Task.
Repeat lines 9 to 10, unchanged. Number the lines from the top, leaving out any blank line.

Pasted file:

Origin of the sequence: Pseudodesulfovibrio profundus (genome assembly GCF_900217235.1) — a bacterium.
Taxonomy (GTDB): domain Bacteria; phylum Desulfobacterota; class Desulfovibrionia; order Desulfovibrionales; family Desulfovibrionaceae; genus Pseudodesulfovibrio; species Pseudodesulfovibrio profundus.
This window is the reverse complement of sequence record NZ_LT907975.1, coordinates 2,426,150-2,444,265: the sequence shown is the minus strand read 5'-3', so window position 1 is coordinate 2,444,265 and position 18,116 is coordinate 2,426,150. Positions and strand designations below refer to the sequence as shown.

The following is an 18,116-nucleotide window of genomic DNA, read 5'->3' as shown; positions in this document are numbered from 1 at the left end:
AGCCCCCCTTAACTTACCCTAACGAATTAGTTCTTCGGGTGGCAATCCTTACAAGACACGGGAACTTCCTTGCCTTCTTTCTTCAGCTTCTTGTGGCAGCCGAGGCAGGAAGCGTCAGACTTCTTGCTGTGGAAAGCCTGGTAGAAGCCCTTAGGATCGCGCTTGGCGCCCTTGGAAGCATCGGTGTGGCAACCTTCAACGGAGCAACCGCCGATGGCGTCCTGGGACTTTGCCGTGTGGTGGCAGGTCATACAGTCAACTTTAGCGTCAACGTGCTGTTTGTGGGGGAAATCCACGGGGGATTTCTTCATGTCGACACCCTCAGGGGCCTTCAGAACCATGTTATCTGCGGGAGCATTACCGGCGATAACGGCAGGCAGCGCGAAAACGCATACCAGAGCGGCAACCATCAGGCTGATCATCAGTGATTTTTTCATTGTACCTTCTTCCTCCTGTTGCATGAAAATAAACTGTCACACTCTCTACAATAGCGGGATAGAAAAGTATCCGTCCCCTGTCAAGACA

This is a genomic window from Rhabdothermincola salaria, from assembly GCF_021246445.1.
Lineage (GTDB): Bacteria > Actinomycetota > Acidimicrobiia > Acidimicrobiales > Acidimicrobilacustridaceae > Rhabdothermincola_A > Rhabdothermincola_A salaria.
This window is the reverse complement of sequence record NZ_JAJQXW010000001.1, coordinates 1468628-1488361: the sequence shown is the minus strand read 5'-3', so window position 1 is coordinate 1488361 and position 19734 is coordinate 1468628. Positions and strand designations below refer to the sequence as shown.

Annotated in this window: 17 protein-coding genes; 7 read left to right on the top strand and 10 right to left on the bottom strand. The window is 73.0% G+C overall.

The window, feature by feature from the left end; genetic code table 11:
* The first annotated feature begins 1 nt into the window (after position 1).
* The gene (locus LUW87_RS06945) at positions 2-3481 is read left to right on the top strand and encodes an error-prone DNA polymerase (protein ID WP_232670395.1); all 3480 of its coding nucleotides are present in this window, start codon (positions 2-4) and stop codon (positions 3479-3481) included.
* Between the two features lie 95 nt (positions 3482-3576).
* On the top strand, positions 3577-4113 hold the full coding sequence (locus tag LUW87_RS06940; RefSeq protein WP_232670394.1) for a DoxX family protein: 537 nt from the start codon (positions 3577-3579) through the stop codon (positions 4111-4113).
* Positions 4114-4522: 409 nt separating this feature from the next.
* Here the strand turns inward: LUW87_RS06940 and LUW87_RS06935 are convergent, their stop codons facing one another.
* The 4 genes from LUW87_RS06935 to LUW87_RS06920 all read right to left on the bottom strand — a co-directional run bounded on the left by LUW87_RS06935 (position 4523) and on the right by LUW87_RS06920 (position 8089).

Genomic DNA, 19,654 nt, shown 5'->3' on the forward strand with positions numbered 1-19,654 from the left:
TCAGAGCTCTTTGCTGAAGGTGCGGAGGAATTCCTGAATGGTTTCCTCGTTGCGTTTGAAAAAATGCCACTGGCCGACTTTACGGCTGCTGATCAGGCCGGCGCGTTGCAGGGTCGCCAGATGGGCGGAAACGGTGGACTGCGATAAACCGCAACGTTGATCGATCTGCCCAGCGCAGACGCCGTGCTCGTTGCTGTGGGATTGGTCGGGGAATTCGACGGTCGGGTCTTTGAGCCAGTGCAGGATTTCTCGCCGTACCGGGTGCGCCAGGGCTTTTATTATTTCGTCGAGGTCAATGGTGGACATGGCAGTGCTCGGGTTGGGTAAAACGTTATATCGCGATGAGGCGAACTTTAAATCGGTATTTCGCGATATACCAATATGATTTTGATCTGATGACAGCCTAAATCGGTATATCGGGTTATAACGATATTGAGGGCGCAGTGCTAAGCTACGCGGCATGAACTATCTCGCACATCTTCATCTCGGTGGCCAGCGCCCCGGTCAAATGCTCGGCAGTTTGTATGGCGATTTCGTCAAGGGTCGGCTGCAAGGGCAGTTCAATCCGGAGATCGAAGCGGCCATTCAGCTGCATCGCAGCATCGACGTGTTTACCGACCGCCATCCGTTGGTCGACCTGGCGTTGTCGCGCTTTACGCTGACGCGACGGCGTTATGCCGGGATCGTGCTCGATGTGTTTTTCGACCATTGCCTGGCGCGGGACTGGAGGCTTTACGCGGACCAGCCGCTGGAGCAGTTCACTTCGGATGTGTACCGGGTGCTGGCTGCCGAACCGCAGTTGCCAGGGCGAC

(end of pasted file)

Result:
Annotated in this window: 17 protein-coding genes; 7 read left to right on the top strand and 10 right to left on the bottom strand. The window is 73.0% G+C overall.

The window, feature by feature from the left end; genetic code table 11: